Educational Policies in Pakistan, Afghanistan, and Tajikistan
Contested Terrain in the Twenty-First Century
Contributions by Sultonbek Aksakolov, Spogmai Akseer, Dilshad Ashraf, Sharifullah Baig, Alan J. DeYoung, Shama Dossa, Hakim Elnazarov, Carole Faucher, Jan-e-Alam Khaki, Sarfaroz Niyozov, Hajee Parveen Roy, Mola Dad Shafa, Mir Afzal Tajik, Christopher Whitsel, Zakir Hussain Zakir Edited by Dilshad Ashraf, Mir Afzal Tajik, Sarfaroz Niyozov
Publication date:19 December 2016
Length of book:242 pages
In the mountains of the Northern Pakistan, Tajikistan and Afghanistan School and schooling are both symbolic of wider ranging cultural and political battles over morals, modernity, development, gender and the rule of law. Educational Policies in Pakistan, Afghanistan, and Tajikistan: Contested Terrain in the Twenty-First Century is about both the normative battles over the purpose of education, as well as about the structural impediments to providing instruction in those remote and challenging locations where it is attempted. The analytical frames in this collection come primarily from the social sciences and comparative education. Contributors examine education, policy, processes and structures in the broader socio-cultural, religious and economic context of three countries sharing somewhat similar colonial and post- colonial legacy and current uprising of extreme religious positions and a drive to social-cohesion.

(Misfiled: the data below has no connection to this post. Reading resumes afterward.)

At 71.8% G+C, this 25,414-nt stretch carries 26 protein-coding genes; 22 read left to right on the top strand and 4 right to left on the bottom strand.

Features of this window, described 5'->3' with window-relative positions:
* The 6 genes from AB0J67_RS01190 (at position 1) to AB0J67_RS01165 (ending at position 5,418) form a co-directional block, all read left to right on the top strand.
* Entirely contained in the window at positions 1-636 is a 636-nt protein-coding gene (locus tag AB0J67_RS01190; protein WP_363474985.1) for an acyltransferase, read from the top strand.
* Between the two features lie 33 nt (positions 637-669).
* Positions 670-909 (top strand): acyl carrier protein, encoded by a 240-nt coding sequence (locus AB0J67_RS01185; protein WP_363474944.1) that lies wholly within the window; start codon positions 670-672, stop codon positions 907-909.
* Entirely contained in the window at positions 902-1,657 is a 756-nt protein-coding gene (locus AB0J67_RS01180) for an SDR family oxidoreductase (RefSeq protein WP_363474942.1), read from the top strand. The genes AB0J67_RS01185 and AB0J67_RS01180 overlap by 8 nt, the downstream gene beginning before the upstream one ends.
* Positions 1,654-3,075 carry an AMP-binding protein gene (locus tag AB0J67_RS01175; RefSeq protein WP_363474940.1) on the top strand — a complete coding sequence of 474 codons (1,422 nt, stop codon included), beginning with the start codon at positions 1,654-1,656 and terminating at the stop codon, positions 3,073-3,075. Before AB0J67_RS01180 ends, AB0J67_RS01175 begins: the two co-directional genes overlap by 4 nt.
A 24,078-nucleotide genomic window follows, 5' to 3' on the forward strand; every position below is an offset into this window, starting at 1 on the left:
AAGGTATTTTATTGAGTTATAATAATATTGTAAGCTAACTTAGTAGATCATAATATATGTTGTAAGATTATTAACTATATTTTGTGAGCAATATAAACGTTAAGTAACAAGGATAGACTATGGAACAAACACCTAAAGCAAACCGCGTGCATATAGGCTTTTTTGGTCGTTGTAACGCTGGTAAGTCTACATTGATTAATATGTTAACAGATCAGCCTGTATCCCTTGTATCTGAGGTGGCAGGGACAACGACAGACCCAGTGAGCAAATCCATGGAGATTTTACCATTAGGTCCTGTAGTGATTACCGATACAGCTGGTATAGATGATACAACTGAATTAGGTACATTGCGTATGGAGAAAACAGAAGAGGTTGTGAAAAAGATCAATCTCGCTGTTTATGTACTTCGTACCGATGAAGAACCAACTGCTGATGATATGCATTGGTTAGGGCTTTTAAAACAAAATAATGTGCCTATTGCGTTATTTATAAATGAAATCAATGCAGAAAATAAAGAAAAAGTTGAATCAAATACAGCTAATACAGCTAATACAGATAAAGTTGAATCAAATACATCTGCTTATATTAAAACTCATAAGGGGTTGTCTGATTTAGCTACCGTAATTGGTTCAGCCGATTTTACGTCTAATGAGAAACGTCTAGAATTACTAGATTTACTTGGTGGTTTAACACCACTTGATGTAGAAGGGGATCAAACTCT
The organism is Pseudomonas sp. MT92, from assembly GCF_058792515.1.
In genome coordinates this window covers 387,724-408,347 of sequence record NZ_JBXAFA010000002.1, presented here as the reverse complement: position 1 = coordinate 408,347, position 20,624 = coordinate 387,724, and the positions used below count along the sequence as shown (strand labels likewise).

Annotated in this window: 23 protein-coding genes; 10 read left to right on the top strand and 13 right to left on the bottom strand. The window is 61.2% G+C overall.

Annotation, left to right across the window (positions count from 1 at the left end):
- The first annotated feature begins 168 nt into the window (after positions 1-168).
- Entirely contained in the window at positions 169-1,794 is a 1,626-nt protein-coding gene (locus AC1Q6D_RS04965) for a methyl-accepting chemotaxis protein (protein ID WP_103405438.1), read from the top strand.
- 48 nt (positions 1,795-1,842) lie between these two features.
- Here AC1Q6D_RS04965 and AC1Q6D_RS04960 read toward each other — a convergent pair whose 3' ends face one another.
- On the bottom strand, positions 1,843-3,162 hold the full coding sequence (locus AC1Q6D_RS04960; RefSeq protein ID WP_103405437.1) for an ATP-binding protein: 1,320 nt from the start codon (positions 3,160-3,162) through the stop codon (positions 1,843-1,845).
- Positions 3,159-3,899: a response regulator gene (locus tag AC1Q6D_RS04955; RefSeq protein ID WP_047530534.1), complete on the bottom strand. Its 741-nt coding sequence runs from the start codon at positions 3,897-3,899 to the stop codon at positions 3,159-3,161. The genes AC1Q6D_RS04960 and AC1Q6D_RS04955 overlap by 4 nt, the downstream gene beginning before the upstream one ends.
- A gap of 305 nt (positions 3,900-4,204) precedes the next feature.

This work is a distinctive and influential contribution to understanding education—in all its complexity—in Pakistan, Afghanistan and Tajikistan. With a focus on implications for educational and social policy, fundamental questions and issues about access to and purposes of education are raised and discussed. Appropriately, these are framed within broader, sometimes contested and conflicting, political contexts. A major strength of the book is that most of the writers have themselves progressed through the systems being described, and their contributions are grounded in realities. This work takes knowledge of education practices in the region to a new level and provides a baseline of understandings from which policy makers, future researchers and others can build.